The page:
By Atlanta Mahanta
Indigenous games and sports, along with regional languages, music, literature, and architecture, should also be recognized as vital components of today’s worldwide mainstream culture. Their reconstitution is an indication of the “survival of the individual” and an opportunity to appreciate variety despite globalization. The traditional sports and exercises in the rural pre-industrial societies of the 19th century often appear as having their origin. Folklorists from the previous century were fond of the rural environment and made records. Traditional sports revival can help to save cultures and identities.
Traditional games assist young people to link their roots and identities with one another. Traditional games have unfortunately been missed or overshadowed throughout the world by online gaming. The practice of traditional sports not only helps with physical but also with mental health. It gives you confidence and the power of acceptance. In order to win a competition, it is a hard, long process of keeping the passion alive. It represents one’s origin and culture. Culture is a term that is defined by many in different ways. Traditional sports are a part of one’s culture and identity, and they can become a way of life.
- For example, the word “Matrag” is a term in the Algerian dialect from the classical Arabic “mitraq”, which means “hammer” and which in French gave it the sound “matraque”. The Matrag defines both the Algerian martial art and the weapon used to practice it, which art is also often referred to as the “Algerian Cane”.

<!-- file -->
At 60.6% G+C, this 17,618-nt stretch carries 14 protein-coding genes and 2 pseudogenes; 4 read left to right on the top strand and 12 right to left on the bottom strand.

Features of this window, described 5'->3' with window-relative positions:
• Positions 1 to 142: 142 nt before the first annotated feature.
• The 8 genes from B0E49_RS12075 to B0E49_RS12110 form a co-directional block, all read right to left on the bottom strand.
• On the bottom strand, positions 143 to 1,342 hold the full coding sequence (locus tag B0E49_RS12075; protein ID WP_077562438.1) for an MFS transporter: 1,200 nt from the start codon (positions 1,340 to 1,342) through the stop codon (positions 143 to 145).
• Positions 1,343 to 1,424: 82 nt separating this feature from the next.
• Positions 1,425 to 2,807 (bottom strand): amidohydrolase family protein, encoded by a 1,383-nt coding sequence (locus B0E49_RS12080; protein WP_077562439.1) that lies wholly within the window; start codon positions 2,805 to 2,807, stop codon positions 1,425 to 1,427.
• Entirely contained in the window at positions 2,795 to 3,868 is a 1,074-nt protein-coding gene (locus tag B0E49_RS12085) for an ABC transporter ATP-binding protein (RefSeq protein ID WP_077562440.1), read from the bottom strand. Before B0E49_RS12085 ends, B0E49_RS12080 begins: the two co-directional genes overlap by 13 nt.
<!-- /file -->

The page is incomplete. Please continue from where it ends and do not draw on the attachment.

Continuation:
- The origin of laamb is said to come from the countryside in Senegal where at the end of the harvest season men from the village would wrestle. It was a way to not only blow off some steam, but to also show off their strength and be declared the champion.
- Nzango is a simple game for girls, which initially had been played during school breaks. It has gradually been gaining the reputation of sport recently. Codified with precise rules, it is played on a pitch measuring 8 meters by 16 meters, marked with a red central stripe and two blue ones on the sides. It’s played by two teams of 17 – eleven players and six reserves.
|Traditional Sports Name||Countries of Africa|
|Engolo or Ngolo||Angola|
|Dambe||Nigeria, Niger, Chad|
|Fantasia||Algeria, Morocco, Tunisia, Libya, Mali, Niger, Mauritania|
|Drie Stokke||South Africa|
|Boers Wrestling Styles||South Africa|
|Borey or Boreh||Gambia|
|Isinaphakade Samathongo||South Africa|
|Kuta or Hikuta Nguni||South Africa|
|Nxai (aka Rwabi)||Botswana|
|Kipura||Democratic Republic of the Congo|
|Maratabin or Maratabeen||Morocco|
|Kokowa or Kokawa||Niger|
|Mkazo Ncha Shikana||Senegal|
|Mkazo Ncha Shikana||Senegal|
|Ta kurt om el mahag||Libya|
|Tahtib or Tahteeb||Egypt|
|Testa or Riesy||Eritrea|
El Matrag (Algeria)
Croche (La Réunion)
Fantasia (Algeria, Morocco, Tunisia, Libya, Mali, Niger, Mauritania)
Nguni (South Africa)
Líbanda (Democratic Republic of Congo)
Kokowa or Kokawa (Niger)
Source: TOA magazine